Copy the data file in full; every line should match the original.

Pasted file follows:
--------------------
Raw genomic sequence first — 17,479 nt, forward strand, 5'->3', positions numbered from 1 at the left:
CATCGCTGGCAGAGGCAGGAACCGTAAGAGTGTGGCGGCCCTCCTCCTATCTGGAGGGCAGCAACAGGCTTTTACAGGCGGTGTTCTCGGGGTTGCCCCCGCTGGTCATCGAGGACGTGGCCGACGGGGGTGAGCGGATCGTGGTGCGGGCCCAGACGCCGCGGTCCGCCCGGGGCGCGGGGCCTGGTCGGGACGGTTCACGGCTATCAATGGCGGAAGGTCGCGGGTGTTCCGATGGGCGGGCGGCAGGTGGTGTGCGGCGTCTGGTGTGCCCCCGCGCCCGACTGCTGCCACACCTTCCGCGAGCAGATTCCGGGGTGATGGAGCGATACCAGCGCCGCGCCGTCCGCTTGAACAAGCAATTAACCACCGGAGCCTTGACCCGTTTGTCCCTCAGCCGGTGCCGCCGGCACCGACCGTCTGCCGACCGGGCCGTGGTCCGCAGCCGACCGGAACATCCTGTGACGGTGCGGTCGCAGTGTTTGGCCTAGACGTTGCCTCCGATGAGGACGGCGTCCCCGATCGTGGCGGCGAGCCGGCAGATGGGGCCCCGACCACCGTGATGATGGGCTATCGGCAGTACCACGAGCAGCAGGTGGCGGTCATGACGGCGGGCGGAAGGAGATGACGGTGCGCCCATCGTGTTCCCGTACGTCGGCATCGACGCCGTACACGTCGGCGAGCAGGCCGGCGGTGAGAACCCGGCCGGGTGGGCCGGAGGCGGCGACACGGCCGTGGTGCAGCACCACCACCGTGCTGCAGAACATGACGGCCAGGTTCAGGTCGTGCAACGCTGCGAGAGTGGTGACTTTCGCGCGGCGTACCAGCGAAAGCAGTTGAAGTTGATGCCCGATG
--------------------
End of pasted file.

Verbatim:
Raw genomic sequence first — 17,479 nt, forward strand, 5'->3', positions numbered from 1 at the left:
CATCGCTGGCAGAGGCAGGAACCGTAAGAGTGTGGCGGCCCTCCTCCTATCTGGAGGGCAGCAACAGGCTTTTACAGGCGGTGTTCTCGGGGTTGCCCCCGCTGGTCATCGAGGACGTGGCCGACGGGGGTGAGCGGATCGTGGTGCGGGCCCAGACGCCGCGGTCCGCCCGGGGCGCGGGGCCTGGTCGGGACGGTTCACGGCTATCAATGGCGGAAGGTCGCGGGTGTTCCGATGGGCGGGCGGCAGGTGGTGTGCGGCGTCTGGTGTGCCCCCGCGCCCGACTGCTGCCACACCTTCCGCGAGCAGATTCCGGGGTGATGGAGCGATACCAGCGCCGCGCCGTCCGCTTGAACAAGCAATTAACCACCGGAGCCTTGACCCGTTTGTCCCTCAGCCGGTGCCGCCGGCACCGACCGTCTGCCGACCGGGCCGTGGTCCGCAGCCGACCGGAACATCCTGTGACGGTGCGGTCGCAGTGTTTGGCCTAGACGTTGCCTCCGATGAGGACGGCGTCCCCGATCGTGGCGGCGAGCCGGCAGATGGGGCCCCGACCACCGTGATGATGGGCTATCGGCAGTACCACGAGCAGCAGGTGGCGGTCATGACGGCGGGCGGAAGGAGATGACGGTGCGCCCATCGTGTTCCCGTACGTCGGCATCGACGCCGTACACGTCGGCGAGCAGGCCGGCGGTGAGAACCCGGCCGGGTGGGCCGGAGGCGGCGACACGGCCGTGGTGCAGCACCACCACCGTGCTGCAGAACATGACGGCCAGGTTCAGGTCGTGCAACGCTGCGAGAGTGGTGACTTTCGCGCGGCGTACCAGCGAAAGCAGTTGAAGTTGATGCCCGATG